Without Copyright Extension, The Beatles Will Never Have Incentive To Write Another Song
from the poor,-poor-ringo-starr... dept
Over in the UK, they’re having a bit of a debate over copyright extension, as the entertainment industry (not surprisingly) is trying to extend copyrights out much longer. In the article at The Guardian, they set up something of a debate between the British Library and someone from the BPI (the British version of the RIAA). The British Library is reasonably worried that all of this copyright stuff is making it nearly impossible to archive data for historical purposes. The longer copyright is extended for, the worse the problem becomes, as plenty of content will simply be completely gone or in unreadable formats by the time it goes out of copyright. It’s a terrible precedent for archiving items. The guy from BPI responds that archiving and extension should be two separate issues, and he’s absolutely right. From there, however, almost everything he says has problems.
On archiving, he brushes off the concern of the library by suggesting that the copyright owners can do a fine job archiving everything on their own, and that there’s really no need for librarians to worry about such petty little things. “The British Library isn’t the only archivist in town. The idea that if it weren’t for the British Library no archiving would be going on is false.” However, if it’s a really big concern, he might, possibly be willing to carve out an exception. Of course, he’s missing the fact that these firms are archiving content only based on commercial viability, leaving plenty of other works out in the cold. A large part of the debate is over how to archive “orphan works” that have no direct commercial value, but cannot be copied due to copyright restrictions. Because commercial entities are only interested in content that has commercial value, they’re not archiving the rest of it. This is just one of the reasons why orphan works laws make sense.
The bigger issue, though, is copyright extension, and again, the guy from BPI is really far off-base. The purpose of copyright is to put in place the incentives for people to create creative works that they might not have done otherwise. Once that work is created, it’s hard to see any reason to increase the incentive. After all, the work has already been created. However, here, the BPI representative totally twists the purpose of copyrights around: “Copyrights are the asset bases of British record companies. If we enhance the asset base, we can go on to make other, more exciting entrepreneurial investment decisions. If we increase the length of the term, we increase the value of these assets.” By this argument, the government should just keep increasing the asset base value of any company. I should be able to go to the government and demand that they give a tax refund for each blog post, as it increases the likelihood that we’ll keep blogging. That’s not the purpose of copyright at all.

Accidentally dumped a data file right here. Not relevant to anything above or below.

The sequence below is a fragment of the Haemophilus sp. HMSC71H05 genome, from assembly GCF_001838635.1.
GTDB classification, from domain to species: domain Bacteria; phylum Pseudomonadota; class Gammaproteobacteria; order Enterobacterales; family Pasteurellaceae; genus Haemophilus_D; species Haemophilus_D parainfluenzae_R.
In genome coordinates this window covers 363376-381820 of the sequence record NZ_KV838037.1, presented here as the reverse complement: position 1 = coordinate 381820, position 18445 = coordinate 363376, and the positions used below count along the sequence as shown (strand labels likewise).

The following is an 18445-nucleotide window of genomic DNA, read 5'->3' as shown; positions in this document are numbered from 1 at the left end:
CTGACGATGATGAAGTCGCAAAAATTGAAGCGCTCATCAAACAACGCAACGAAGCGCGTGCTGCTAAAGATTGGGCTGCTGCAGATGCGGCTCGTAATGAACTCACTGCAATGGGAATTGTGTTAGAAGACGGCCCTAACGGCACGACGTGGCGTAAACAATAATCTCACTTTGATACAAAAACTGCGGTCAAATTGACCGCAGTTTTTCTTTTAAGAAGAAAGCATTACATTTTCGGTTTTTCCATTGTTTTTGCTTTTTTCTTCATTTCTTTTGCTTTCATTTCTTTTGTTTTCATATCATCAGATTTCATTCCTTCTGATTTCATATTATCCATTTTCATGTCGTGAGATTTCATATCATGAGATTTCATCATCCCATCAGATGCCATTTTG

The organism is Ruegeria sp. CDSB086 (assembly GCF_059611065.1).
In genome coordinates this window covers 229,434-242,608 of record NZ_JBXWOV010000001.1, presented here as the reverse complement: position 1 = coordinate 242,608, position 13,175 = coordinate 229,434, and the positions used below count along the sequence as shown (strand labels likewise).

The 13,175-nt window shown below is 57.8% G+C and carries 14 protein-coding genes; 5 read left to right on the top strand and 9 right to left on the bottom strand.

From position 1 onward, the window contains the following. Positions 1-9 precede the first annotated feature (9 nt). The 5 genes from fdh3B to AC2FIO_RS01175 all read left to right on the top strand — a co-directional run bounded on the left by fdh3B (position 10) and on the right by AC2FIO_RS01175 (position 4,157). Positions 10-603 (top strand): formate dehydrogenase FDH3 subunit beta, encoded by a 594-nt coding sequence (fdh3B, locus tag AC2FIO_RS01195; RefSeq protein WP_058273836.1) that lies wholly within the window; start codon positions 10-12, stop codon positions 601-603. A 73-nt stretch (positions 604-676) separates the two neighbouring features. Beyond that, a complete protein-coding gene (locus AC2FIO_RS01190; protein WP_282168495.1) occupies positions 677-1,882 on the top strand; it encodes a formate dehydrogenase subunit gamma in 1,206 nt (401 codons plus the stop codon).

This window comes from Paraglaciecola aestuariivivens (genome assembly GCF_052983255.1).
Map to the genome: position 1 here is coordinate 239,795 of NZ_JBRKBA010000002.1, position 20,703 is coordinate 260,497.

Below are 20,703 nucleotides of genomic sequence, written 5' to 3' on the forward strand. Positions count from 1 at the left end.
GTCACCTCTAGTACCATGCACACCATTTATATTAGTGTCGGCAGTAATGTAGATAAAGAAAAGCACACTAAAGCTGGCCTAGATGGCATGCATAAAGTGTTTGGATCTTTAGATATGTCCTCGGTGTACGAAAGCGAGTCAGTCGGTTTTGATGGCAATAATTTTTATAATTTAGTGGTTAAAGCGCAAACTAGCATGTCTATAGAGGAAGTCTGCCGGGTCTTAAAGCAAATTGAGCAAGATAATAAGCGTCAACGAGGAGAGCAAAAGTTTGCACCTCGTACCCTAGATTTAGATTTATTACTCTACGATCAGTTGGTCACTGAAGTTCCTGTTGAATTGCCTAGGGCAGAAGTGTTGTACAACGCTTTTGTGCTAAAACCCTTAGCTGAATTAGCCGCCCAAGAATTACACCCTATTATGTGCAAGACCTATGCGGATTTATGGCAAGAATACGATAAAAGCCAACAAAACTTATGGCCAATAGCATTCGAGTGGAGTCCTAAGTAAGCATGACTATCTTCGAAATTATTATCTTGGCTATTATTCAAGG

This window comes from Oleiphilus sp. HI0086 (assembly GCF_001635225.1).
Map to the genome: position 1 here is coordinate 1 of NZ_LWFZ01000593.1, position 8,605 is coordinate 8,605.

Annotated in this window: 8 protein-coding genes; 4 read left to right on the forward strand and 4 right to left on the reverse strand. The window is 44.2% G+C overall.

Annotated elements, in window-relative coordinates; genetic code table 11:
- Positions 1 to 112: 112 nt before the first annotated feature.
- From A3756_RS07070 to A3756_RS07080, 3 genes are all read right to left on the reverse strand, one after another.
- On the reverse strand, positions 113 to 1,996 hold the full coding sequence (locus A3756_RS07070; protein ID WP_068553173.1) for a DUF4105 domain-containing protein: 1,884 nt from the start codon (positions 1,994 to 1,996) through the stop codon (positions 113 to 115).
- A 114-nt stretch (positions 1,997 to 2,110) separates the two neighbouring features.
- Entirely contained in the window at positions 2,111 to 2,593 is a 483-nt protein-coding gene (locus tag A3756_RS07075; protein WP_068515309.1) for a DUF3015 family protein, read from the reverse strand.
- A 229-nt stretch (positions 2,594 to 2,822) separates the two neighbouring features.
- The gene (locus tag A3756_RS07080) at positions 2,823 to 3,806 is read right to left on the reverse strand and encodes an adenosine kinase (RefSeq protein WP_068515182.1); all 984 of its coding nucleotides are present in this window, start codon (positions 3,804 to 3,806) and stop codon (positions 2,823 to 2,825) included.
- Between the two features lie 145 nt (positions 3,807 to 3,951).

The story gets even worse, as they try to explain how poor, poor Ringo Starr with have his royalties dry up if copyright isn’t extended. Note that these are royalties from songs he created in the 1960s — on which we’re pretty sure Ringo has already made a sum of money that’s probably well in excess of what most of us will make in our lifetimes. In almost any other industry, you don’t get paid for what you did in 1960. You get paid for the work you do, not for your past work. If Ringo Starr wants to make more money, he can keep making music — which is exactly what he’s been doing lately. And, that alone suggests that there’s no need to extend copyrights. As it stands, there’s already plenty of incentive to create new works, and we’re pretty sure poor, poor Ringo Starr will get by just fine even if some of the Beatles’ music goes into the public domain in a few years.